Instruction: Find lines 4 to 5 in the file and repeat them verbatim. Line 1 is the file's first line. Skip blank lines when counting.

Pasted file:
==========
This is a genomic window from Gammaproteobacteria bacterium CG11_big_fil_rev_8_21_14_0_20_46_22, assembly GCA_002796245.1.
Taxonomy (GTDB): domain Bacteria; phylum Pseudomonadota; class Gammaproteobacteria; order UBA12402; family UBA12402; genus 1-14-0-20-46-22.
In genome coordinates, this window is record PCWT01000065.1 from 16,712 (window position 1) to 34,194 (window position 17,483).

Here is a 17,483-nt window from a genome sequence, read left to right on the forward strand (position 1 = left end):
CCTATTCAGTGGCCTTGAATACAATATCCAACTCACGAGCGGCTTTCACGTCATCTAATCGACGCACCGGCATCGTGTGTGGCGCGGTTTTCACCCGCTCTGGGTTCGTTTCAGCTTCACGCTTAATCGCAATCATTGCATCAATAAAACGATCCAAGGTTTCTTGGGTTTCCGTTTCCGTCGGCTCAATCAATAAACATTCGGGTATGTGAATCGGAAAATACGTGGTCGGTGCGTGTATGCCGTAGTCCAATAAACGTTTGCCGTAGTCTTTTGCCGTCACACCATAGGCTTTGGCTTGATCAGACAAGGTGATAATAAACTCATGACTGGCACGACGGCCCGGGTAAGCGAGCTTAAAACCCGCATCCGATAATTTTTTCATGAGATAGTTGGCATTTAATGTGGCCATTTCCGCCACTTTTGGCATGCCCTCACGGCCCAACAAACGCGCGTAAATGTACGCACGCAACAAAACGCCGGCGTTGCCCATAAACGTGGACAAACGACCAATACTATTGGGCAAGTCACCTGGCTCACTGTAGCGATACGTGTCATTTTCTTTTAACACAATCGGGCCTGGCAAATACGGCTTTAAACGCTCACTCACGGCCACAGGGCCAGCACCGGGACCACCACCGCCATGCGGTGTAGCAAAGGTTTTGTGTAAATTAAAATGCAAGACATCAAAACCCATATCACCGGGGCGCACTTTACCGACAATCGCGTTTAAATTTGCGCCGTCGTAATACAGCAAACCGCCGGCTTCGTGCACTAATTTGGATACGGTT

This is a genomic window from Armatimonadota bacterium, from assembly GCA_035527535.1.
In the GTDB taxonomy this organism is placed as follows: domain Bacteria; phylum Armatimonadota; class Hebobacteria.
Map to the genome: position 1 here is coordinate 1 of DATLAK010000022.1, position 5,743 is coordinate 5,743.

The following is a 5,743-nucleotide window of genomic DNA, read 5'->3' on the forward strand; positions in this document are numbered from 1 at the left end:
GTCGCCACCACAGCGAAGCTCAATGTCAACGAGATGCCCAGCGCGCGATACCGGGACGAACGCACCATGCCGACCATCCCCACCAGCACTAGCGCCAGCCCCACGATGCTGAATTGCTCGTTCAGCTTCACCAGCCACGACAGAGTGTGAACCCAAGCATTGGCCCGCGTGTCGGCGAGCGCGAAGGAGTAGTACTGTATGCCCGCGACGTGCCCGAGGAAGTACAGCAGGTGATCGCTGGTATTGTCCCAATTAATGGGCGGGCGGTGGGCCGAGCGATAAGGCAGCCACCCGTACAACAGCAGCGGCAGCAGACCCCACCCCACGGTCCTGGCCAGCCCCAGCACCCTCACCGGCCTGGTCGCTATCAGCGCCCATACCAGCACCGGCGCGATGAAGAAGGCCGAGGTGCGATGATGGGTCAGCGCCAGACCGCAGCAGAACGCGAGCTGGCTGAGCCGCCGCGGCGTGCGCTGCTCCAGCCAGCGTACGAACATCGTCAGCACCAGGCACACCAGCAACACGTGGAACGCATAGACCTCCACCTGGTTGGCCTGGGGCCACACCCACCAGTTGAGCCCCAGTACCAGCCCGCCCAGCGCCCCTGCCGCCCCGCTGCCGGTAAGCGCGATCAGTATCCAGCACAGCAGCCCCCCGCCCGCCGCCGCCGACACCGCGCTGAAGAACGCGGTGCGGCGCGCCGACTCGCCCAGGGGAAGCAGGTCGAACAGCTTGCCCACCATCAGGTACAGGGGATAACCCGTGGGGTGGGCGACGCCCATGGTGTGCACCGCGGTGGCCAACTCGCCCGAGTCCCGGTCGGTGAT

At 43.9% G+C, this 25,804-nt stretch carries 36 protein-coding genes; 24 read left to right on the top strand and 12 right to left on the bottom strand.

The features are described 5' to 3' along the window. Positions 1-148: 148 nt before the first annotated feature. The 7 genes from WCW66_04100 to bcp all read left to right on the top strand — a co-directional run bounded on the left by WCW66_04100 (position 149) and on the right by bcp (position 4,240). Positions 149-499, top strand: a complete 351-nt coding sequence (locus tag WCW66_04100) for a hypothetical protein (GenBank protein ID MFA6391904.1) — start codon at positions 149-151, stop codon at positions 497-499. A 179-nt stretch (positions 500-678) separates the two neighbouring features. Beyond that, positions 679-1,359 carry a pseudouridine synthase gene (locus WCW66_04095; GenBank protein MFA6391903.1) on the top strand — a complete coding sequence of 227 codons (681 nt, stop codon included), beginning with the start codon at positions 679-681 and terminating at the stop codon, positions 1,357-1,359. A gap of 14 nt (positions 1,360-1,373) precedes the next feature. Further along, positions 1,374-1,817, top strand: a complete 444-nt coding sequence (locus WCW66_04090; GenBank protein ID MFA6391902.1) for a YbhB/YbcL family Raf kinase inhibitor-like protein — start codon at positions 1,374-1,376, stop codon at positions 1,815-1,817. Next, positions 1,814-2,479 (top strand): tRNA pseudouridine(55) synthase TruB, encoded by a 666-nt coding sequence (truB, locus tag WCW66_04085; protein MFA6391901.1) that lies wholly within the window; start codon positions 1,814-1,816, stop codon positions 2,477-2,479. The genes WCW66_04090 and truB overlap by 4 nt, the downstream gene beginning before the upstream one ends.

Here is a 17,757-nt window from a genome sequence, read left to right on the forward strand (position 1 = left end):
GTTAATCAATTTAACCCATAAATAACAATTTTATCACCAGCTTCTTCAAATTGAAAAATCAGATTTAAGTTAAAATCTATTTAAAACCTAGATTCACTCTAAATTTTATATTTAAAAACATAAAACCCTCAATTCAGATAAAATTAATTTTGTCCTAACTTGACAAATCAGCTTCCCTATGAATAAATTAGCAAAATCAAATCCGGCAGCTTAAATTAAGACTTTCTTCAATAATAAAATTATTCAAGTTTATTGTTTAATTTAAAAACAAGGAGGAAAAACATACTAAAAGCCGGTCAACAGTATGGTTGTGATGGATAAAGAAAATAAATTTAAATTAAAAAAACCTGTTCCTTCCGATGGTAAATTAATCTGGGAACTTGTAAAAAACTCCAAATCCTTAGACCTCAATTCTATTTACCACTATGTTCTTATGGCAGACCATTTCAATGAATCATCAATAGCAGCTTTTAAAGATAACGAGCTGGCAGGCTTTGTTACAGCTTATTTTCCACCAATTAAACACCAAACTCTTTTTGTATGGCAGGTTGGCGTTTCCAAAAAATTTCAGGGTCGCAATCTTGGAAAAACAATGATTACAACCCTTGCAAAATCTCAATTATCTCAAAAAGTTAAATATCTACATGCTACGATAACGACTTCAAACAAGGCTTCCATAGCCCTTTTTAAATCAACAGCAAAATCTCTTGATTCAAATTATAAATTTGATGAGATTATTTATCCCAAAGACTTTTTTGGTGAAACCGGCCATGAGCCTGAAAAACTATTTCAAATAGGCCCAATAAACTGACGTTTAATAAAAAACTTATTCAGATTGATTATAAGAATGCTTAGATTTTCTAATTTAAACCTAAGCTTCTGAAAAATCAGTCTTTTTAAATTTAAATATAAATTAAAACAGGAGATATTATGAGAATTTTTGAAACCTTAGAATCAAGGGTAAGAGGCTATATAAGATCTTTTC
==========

Here is a 17,483-nt window from a genome sequence, read left to right on the forward strand (position 1 = left end):
CCTATTCAGTGGCCTTGAATACAATATCCAACTCACGAGCGGCTTTCACGTCATCTAATCGACGCACCGGCATCGTGTGTGGCGCGGTTTTCACCCGCTCTGGGTTCGTTTCAGCTTCACGCTTAATCGCAATCATTGCATCAATAAAACGATCCAAGGTTTCTTGGGTTTCCGTTTCCGTCGGCTCAATCAATAAACATTCGGGTATGTGAATCGGAAAATACGTGGTCGGTGCGTGTATGCCGTAGTCCAATAAACGTTTGCCGTAGTCTTTTGCCGTCACACCATAGGCTTTGGCTTGATCAGACAAGGTGATAATAAACTCATGACTGGCACGACGGCCCGGGTAAGCGAGCTTAAAACCCGCATCCGATAATTTTTTCATGAGATAGTTGGCATTTAATGTGGCCATTTCCGCCACTTTTGGCATGCCCTCACGGCCCAACAAACGCGCGTAAATGTACGCACGCAACAAAACGCCGGCGTTGCCCATAAACGTGGACAAACGACCAATACTATTGGGCAAGTCACCTGGCTCACTGTAGCGATACGTGTCATTTTCTTTTAACACAATCGGGCCTGGCAAATACGGCTTTAAACGCTCACTCACGGCCACAGGGCCAGCACCGGGACCACCACCGCCATGCGGTGTAGCAAAGGTTTTGTGTAAATTAAAATGCAAGACATCAAAACCCATATCACCGGGGCGCACTTTACCGACAATCGCGTTTAAATTTGCGCCGTCGTAATACAGCAAACCGCCGGCTTCGTGCACTAATTTGGATACGGTT